By Joe Milliken
A versatile singer, songwriter, guitarist and record label owner, Charlie Farren found national success in the ’80s with his rock trio, Farrenheit, and in the Joe Perry Project, alongside the famed Aerosmith guitarist. Although Farren may not be a household name outside of the Boston area, he is a favorite son of New England who enjoys great regional success and a loyal fan base spanning 40 years, thanks to his ongoing musical projects, including a recent collaboration with Boston-area guitarist Jon Butcher. Farren’s latest solo effort, “Tuesday,” was inspired by his friend Brad Delp, the lead singer of the band Boston from its first album until Delp’s death on March 9, 2007.
Farren’s interest in music was sparked from exposure to different genres on the radio, his parents’ record collection and his sister.
“I’ve always lived around the Boston area and always had a love for music,” he says. “When I was in eighth grade, my older sister had a band with three of her friends, and they were great! I would listen to them practicing and thought, ‘I need to have my own band, but I need to learn how to play!’ The Beatles were a big early influence, but I also recall loving some of the great singers of the day that my parents listened to, such as (Frank) Sinatra, (Tony) Bennett and (Mel) Torme.
Farren’s eclectic musical taste was apparent in his early record collection. His first 45 was “I Had Too Much to Dream Last Night” by The Electric Prunes; his first albums were Bob Dylan’s “Blonde on Blonde,” “Paul Revere and The Raiders Greatest Hits” and Jimi Hendrix Experience’s “Are You Experienced?”
Other early influences, including The Bee Gees, Free, Jefferson Airplane, Led Zeppelin, Yardbirds, The Animals, The Who, Steely Dan and James Taylor, prompted Farren to form his first band before he hit high school.
“My first band in high school was called the White Knights, but we changed it to The Internationals because we thought it was much cooler!” he recalls.
After high school, Farren paid his dues in a number of cover bands before starting a group with some guys he had seen play in Harvard Square, called Live Lobster. With Charlie on vocals and guitar, Live Lobster steadily developed and gained regional success in the clubs throughout the Northeast.
“Live Lobster toured almost nonstop regionally, playing as much as 45 weeks a year — usually four to five nights a week and up to five sets per night,” Farren said. “That band is where I really learned to sing, and although we mostly played cover songs, we didn’t play the hits, rather focusing on artists like Savoy Brown, Led Zeppelin and Jeff Beck, with a few hits sprinkled in to keep us employable.”
Farren and Lobster guitarist Ken Kilbashian then formed the band Balloon with the plan to begin writing and performing original material. Balloon worked hard to build a following and regularly filled the clubs around Boston, including The Rat, The Channel and The Club.
“After doing some sessions in area studios, we got hold of a 4-track machine and set up in my house to record ‘Listen To The Rock’ and ‘East Coast West Coast,’ both of which became regional hits for Balloon on several local stations, including WAAF, WBCN and WCOZ,” he recalls.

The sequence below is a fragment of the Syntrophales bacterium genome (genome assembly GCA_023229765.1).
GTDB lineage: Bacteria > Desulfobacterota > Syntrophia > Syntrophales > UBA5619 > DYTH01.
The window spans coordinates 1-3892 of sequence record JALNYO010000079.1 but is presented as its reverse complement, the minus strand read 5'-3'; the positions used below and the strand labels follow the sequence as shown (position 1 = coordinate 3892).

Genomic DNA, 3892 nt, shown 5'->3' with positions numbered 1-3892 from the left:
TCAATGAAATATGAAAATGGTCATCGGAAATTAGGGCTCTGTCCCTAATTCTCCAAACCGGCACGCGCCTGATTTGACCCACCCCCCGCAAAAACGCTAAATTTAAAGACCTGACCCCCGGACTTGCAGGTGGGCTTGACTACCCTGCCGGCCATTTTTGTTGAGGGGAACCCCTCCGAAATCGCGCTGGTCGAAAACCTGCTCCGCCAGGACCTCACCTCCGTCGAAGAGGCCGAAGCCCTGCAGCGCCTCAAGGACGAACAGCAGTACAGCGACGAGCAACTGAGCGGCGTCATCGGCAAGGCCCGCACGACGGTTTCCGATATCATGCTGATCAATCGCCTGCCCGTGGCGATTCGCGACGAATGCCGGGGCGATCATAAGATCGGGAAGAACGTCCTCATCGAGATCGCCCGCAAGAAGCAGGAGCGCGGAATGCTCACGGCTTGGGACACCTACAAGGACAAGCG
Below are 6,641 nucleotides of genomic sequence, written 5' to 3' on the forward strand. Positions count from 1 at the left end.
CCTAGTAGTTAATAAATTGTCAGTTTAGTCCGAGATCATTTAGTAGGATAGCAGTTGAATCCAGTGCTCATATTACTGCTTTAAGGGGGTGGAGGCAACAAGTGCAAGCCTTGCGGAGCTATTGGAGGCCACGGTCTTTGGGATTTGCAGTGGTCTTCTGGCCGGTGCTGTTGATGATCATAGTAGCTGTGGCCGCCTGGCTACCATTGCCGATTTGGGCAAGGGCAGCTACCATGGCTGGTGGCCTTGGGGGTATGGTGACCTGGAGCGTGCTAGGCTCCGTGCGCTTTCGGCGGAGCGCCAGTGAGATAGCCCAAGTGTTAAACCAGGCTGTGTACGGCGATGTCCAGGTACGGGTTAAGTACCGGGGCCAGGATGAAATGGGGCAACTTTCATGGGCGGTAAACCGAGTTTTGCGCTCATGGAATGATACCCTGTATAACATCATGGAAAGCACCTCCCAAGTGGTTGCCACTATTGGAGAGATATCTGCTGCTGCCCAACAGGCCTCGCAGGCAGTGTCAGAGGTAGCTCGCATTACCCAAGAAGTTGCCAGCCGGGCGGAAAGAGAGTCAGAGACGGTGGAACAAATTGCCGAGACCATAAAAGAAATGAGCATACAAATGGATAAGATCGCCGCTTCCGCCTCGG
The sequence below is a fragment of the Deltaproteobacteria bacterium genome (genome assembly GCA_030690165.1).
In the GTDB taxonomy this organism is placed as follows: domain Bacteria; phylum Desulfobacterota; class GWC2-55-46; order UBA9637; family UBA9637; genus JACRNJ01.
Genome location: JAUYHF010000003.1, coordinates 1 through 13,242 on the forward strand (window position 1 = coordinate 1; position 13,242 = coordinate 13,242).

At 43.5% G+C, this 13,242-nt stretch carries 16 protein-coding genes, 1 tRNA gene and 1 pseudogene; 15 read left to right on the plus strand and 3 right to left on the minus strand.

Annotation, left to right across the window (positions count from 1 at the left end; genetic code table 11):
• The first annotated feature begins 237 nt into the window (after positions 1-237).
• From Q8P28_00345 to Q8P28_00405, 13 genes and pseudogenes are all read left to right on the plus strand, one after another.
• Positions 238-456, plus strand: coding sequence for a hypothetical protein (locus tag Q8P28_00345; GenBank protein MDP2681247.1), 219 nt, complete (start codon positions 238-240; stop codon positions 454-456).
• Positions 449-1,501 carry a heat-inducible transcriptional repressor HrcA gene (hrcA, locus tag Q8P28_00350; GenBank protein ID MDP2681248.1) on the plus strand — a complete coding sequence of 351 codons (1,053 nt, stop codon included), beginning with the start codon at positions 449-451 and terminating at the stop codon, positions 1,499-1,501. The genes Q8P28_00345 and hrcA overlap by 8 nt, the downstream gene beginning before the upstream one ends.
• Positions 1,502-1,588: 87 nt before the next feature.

THE JOE PERRY PROJECT
Farren’s big break came in 1980, when invited to team up with Aerosmith’s Joe Perry for the guitar legend’s second Joe Perry Project album, “I’ve Got the Rock ’N’ Rolls Again.” In search of a new singer after the release of his critically-acclaimed solo debut, Perry hand-picked Farren following an audition at Boston’s famed Orpheum Theatre.
“We listened to over a hundred audition tapes and picked Charlie,” Perry stated in the 1997 Aerosmith autobiography "Walk This Way." “He was a good rhythm guitarist and singer, so we started rehearsing in my basement and came up with a few songs.” Farren co-wrote four tracks with Perry for the album and brought in the two Balloon songs, “East Coast, West Coast” and “Listen to The Rock,” which both got airplay again on Boston-area radio as Joe Perry Project songs.
“It’s been a long time since I worked with Joe, so I know my songwriting style has morphed quite a bit over time, as I’m sure Joe’s has, as well,” Farren said. “But at the time, I was surprised that Joe was so open to ideas. He had a process around capturing those riffs for which he’s famous. He’d play with tape rolling and then go back and sift out the cool parts, and we’d brainstorm around that to see if we could find a song. Joe was very open to my ideas and tireless.”
The Joe Perry Project opened for some of the biggest rock acts of the day, including Rush, Boston, ZZ Top, Ozzy Osbourne, Def Leppard, The Kinks and Heart.
“One night, on a three-band bill, we opened for Ozzy,” Farren recalls “But Def Leppard opened for us — imagine that! I also remember meeting Randy Rhoads — who was a pretty innovative guy at the time — and having this little sound check moment with him backstage. It was all really cool.”
THE RISE OF FARRENHEIT
In 1986, when it was apparent that Perry was headed for a reunion with Aerosmith, Farren formed Farrenheit with drummer John “Muzz” Muzzy and bassist and fellow Joe Perry Project alumnus David Hull (who changed his name to David Heit). The trio signed with Warner Bros. after industry legend Ahmet Ertegun of Atlantic Records showed interest in Farren.